Goodwill facilitates new job placement programWritten by Kristen Criswell | | firstname.lastname@example.org
After catching chickenpox as an adult and having half of her brain removed, Jeannine Dailey was expected to live the rest of her life in a nursing home never to realize her dream of owning a business. Through a new job placement program at the Goodwill Industries of Northwest Ohio, Dailey is getting that chance.
“I had to learn everything over again. I had to learn to walk again, talk again, start all over. They didn’t expect me to live and if I did, I’d be a vegetable,” Dailey said. “I never ever expected to be a teacher again, let alone open a business and have my dreams come true. I always wanted to open a mural painting business and this program is allowing my dreams to come true.”
Goodwill is participating in a statewide project aimed at creating customized employment opportunities for individuals with disabilities.
The Ohio Rehabilitation Services Commission (RSC) selected six groups, including Goodwill, to facilitate the Microenterprise & Customized Employment Demonstration Project (MCED) in Ohio. The project is funded through the American Reinvestment and Recovery Act and is designed to create new job placement programs for those with significant disabilities.
Instead of placing an individual in a job that is available, the new job placement process through MCED creates a customized job for the individual based on their passion, said Kathy LeRoux, Goodwill’s community employment services manager and MCED project manager.
Each job placement process is based around the individual and every participant receives his or her own community action team. The community action teams are made up of family, friends, community members and Goodwill employees who will all assist throughout the process, LeRoux said.
“They’ve made a lot of accommodations for me and my lack of eyesight. It’s just been amazing. And I have a very hard time with my memory and they come up with a lot of different ideas as far as taking pictures of everybody and putting their little bios down, so I can memorize them before meetings and such,” said Dailey, a former teacher and painter who is working within the program to establish her own business.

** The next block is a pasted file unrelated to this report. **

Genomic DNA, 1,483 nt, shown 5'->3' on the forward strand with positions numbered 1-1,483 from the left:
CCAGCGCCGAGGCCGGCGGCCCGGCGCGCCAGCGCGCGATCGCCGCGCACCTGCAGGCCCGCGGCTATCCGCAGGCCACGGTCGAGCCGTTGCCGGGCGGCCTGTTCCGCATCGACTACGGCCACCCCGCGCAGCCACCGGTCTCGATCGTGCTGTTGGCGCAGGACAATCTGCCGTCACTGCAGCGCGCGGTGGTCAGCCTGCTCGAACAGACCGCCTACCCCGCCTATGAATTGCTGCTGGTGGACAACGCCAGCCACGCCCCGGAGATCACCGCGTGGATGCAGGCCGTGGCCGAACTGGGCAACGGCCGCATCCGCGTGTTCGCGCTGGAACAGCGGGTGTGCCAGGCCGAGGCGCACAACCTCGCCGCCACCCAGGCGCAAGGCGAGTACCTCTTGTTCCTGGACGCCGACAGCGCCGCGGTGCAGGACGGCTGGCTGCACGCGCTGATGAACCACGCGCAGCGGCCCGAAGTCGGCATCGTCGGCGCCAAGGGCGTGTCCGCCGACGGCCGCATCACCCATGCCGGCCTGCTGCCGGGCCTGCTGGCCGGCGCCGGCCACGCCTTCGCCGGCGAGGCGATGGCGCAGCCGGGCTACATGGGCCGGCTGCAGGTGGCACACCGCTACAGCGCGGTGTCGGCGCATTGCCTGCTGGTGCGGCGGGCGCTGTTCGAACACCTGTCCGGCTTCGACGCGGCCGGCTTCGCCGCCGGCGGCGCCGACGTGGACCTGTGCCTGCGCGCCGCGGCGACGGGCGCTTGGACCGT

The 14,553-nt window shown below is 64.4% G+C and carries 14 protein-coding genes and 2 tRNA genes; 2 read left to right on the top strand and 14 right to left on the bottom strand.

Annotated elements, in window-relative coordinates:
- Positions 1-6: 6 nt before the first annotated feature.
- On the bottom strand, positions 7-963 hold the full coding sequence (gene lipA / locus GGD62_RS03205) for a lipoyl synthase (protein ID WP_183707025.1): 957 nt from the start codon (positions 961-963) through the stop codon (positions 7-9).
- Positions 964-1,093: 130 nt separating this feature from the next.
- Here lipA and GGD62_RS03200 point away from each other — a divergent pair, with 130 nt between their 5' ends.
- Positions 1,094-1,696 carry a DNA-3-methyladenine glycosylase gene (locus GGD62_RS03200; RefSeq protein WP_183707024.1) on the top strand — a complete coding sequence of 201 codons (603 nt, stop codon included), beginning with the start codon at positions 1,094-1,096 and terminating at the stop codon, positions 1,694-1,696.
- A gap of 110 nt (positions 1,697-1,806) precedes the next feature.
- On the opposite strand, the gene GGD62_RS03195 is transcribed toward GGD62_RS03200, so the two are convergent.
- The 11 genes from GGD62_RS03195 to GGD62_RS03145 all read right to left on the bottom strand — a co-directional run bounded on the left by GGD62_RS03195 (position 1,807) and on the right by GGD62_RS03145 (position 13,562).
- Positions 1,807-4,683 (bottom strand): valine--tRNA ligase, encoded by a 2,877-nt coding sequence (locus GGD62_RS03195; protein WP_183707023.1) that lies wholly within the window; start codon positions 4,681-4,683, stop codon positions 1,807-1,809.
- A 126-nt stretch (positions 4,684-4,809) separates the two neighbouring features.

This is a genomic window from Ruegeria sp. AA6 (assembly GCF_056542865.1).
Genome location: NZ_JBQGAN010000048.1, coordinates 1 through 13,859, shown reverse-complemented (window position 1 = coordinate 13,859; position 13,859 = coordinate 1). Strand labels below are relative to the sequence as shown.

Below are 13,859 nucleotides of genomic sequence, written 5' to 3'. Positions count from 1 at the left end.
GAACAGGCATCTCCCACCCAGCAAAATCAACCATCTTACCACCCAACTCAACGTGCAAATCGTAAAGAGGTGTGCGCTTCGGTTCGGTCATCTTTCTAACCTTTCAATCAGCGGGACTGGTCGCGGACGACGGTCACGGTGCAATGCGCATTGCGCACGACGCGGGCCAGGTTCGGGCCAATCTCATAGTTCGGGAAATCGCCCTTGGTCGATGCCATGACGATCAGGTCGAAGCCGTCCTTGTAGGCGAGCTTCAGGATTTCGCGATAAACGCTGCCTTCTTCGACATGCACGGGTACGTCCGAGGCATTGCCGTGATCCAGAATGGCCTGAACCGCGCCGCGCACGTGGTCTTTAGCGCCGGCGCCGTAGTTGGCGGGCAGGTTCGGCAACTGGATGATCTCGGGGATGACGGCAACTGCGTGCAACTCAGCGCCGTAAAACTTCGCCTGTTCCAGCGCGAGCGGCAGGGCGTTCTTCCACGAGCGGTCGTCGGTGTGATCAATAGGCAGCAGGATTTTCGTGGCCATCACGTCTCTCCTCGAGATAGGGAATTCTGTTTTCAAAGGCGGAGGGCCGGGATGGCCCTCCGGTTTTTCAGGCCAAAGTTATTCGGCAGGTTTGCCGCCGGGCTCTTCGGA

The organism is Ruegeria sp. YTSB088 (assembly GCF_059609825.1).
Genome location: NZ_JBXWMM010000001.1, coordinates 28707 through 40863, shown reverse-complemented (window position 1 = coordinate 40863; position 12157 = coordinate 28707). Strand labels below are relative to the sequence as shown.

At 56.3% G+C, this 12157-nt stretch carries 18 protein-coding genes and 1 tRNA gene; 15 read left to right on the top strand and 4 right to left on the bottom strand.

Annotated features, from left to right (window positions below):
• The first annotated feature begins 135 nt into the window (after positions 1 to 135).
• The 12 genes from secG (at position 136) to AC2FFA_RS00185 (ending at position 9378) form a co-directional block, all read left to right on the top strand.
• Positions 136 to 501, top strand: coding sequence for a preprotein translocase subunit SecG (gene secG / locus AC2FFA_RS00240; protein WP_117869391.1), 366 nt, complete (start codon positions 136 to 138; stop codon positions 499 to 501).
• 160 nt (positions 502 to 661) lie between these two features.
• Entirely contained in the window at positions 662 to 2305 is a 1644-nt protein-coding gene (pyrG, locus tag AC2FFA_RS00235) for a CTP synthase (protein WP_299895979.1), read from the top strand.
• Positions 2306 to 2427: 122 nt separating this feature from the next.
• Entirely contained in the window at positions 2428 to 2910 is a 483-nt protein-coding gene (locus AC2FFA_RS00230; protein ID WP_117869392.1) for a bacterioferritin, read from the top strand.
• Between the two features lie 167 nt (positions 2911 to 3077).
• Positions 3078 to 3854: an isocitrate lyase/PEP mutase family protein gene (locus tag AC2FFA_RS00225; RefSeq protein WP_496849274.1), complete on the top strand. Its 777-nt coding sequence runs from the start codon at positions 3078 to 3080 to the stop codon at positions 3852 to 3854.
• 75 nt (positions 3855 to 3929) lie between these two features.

Once individuals are referred to Goodwill from their counselors at the RSC, they first participate in a discovery process.
“Through the discovery process we talk about their talents and their likes. Different things we could go with to pick out what would be the perfect employment for them,” LeRoux said.
Upon completion of the discovery process, an individual is paired with employers in the community to explore customized employment based on their abilities, or he or she is referred to small business development centers (SBDC) to create their own business.
“The first thing we do is help them write a business plan,” said Heather Bradley, president and CEO of the Flourishing Company, a SBDC involved in the program. “Explore what needs to go into place to support and sustain this business, because we want them to succeed. We’re looking at a couple of different things — the business itself, we’re looking at support structures they may have in their life and resources, we’re looking at how we can position this person for success …We’re looking to see how can we commercialize that for them.”
Becky Rader, who suffers from multiple sclerosis and fibromyalgia, works at Target, but is a sculptor in her free time. She is just beginning the first steps with the SBDC and hopes to sell her work in a kiosk at the mall.
“It’s painful having to reach. When I do [my sculptures], I don’t have to worry about feeling any physical pain,” Rader said.
Goodwill has 15 individuals participating in the MCED. While the demonstration project only runs through September 2011, Goodwill plans on continuing the program.
“We’re going to continue once we’re trained and we know everything, we don’t see a reason to go back to the old way of job placement. This is just a really neat new idea that will hopefully serve many more individuals,” LeRoux said.
Visit www.goodwillnwohio.com for more information.